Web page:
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Prevent Bee Apocalypse

HumbleBee is proud to present a portion of Hannah Miller's article: Prevent The Bee Apocalypse. Read on for reasons and ways to support bees.

Written by Hannah Miller - Full Article:

Why Bees Are So Important:

There are so many reasons why the bee population should concern us.Bees are crucial because:80% of flowering plants can be pollinated by bees(5).It would cost UK farmers £1.8billion ($2.5billion) to manually pollinate crops(6).39 commercial crops are reliant on bees for pollination(7).Beeswax is used in thousands of foodstuffs and also products including ointments, lotions, skin creams and medicines(8).24 species of birds are known to eat bees including blackbirds, starlings and magpies(9).Mammals such as badgers and even bears consume the honeycomb, beeswax and young bees(10).Reptiles such as geckos and lizards feast on wasp nests and love the young larvae while several insects eat bees and honeycomb(11).

Why The Bee Population is Declining:

There isn’t a single cause of the bee population decline but rather, several issues that have combined to create a genuine threat:Land-use changes for urbanisation and agriculture(12).Pesticides that directly affect the bee population such as insecticides and fungicides(13).Pesticides that indirectly affect bees such as herbicides(14).Climate change and extreme weather incidents and temperatures(15).Invasive alien species such as the Yellow-Legged Hornet(16).

To put it bluntly, the all-important bee population is declining because of human interference.Too much concrete, too much tarmac, too many lawns, too many pesticides and weather changes as a direct result of our actions on this planetThere are also too few bee-friendly plants and too few safe places for bees live.Just ask yourself; how many meadows are there in your area?I bet there’s hardly any; most will have been trampled by dog walkers and runners or have been turned into another type of recreational space. The loss of natural meadows has been linked to the decline of bees, butterflies and other crucial insects(17).With the general bee population struggling, the number of managed bee colonies has also dropped to a record low level(18)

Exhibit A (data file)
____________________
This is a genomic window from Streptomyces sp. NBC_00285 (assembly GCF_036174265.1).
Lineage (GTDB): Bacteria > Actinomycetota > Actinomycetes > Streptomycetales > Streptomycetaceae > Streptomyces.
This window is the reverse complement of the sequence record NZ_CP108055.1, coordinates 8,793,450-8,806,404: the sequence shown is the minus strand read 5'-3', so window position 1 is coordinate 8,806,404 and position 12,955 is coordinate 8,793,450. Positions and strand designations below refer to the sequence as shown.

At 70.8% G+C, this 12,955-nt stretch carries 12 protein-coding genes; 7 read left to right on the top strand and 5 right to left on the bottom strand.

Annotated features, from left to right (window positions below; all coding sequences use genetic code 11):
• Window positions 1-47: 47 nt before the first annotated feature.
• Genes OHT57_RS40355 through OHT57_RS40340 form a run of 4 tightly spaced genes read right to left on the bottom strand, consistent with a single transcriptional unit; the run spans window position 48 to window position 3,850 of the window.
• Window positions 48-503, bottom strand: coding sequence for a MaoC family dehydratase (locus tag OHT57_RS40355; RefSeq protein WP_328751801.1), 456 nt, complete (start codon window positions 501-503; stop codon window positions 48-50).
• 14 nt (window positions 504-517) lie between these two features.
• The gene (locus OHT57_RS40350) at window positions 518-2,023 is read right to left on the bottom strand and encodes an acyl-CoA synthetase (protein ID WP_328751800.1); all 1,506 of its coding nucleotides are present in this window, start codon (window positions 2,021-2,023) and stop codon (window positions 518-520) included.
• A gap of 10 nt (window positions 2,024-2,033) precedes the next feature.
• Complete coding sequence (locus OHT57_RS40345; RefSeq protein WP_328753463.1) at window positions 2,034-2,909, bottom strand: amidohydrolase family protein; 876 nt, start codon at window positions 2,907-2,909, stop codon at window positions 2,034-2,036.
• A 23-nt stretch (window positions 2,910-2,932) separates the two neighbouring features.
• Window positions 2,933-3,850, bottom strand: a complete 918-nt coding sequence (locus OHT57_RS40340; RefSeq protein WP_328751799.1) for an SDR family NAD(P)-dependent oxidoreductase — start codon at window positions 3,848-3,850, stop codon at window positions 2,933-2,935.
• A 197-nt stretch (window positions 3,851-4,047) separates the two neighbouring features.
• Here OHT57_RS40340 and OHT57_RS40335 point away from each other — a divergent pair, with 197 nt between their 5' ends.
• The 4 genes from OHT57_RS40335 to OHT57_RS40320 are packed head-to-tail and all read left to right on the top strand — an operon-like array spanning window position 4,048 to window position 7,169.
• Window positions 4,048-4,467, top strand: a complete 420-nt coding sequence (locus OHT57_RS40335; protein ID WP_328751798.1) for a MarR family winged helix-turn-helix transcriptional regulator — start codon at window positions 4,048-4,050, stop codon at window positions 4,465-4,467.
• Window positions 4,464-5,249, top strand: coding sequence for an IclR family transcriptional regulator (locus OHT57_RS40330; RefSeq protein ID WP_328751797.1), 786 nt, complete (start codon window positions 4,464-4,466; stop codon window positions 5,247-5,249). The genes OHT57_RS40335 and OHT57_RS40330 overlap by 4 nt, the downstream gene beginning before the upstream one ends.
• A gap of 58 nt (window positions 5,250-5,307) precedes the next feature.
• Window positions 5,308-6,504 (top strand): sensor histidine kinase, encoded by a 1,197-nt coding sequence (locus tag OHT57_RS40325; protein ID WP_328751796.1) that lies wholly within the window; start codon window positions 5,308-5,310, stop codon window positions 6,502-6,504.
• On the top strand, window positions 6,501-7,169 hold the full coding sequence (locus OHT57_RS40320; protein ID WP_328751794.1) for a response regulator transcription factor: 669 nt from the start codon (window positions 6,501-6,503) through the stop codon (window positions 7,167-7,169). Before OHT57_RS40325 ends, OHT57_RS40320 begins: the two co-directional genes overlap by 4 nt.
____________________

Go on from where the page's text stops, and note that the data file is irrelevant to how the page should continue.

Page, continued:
Actionable Steps ANY Gardener Can Take to Protect Bees:

Here at DIY Gardening, we believe that our government and is too slow, too reluctant and far too cosy with the chemical and farming industries to do anything about the harmful products that are killing bees and contributing to their decline.Waiting for or even relying on our government to act isn’t a viable solution. It takes years, often decades, just to get them to acknowledge a global problem.You, the consumer, the gardener, can act and do your bit to help the mighty bee. Try these simple steps:

Step 4: Bees Love These Plants So Add These To Your Garden

One of the best ways to help the bee population is to grow plants that bees are attracted to. Bees will extract the nectar from the plants listed below; not every plant is bee-friendly, and bees ignore many plants.Here are our 6 favourite bee-friendly plants that we’ve had in our garden for years, and below you find links to sites that list even more plants that bees love.

Lavender:Lavender is one of the best plants for attracting bees; they just love the nectar, almost as much as humans love the smell! Our favourite is French lavender, and the photo above was taken in our garden in 2020. If you live in a cooler climate, try English lavender as it’s slightly more hardy.

Bee Balm:Bee Balm really packs a punch when planted en-masse and, as the name suggests, is loved by bees and insects of many kinds. We recommend planting Bee Balm if you care about bees and insects. It’s a fairly carefree plant that’s easy to grow and available in most garden centres. Img by Kor!an | Licence.

Hardy Geranium:Hardy Geraniums AKA Cranesbills (not to be confused with Pelargonium Geraniums) are a mainstay of many gardens, and we have four varieties growing here. Bees just love them, and they are easy to grow and flower for months if located in the right spot.

Butterfly Bush:Butterfly Bush, AKA Buddleja, is a beautiful deciduous shrub that needs little care beyond a yearly prune. Grow in a sunny spot, and your plant will produce ample amounts of nectar for butterflies and bees, making this a must-have plant for bee lovers.

Rudbeckia:A popular coneflower, Rudbeckia is a herbaceous perennial with daisy-like flowers surrounding dark centres. Grow in borders or large pots; this plant is easy to grow. These plants also make perfect cut flowers and are a favourite for bees and butterflies

Honeysuckle:A vigorous climber and often found in wildlife gardens, Honeysuckle produces small tubular flowers from June to September. It also has a lovely fragrance that attracts bees, butterflies and many other crucial pollinators. Grow freestandig or train up walls or fences.

At HumbleBee we are pleased to collaborate with Hannah Miller in her quest to save the bees. Thank you for contacting us to feature this. If you would like your articles featuring send us an email at - Please see the Full Article here:

Here's a other way to save the bees at HumbleBee or

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